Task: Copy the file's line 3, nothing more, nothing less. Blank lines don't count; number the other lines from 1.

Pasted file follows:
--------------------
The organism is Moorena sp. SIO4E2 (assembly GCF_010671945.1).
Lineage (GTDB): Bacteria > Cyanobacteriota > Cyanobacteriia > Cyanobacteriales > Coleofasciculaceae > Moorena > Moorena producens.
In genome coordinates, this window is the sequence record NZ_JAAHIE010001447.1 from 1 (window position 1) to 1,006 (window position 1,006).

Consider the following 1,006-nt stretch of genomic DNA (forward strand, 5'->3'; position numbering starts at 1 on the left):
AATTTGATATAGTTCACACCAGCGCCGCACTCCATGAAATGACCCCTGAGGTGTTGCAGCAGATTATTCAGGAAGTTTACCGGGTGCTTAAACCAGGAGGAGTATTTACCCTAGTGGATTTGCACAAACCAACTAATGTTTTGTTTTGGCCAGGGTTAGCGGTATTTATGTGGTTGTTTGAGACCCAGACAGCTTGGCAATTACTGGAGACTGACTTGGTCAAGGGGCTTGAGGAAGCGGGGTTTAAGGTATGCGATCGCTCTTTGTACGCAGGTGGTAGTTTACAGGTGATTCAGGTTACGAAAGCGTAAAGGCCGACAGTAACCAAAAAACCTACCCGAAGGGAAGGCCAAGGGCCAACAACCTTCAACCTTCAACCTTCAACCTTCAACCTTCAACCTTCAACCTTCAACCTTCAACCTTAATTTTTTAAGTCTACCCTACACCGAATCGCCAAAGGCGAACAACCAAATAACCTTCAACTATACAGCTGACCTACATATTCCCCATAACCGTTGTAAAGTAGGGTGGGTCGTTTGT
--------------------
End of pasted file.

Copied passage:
In genome coordinates, this window is the sequence record NZ_JAAHIE010001447.1 from 1 (window position 1) to 1,006 (window position 1,006).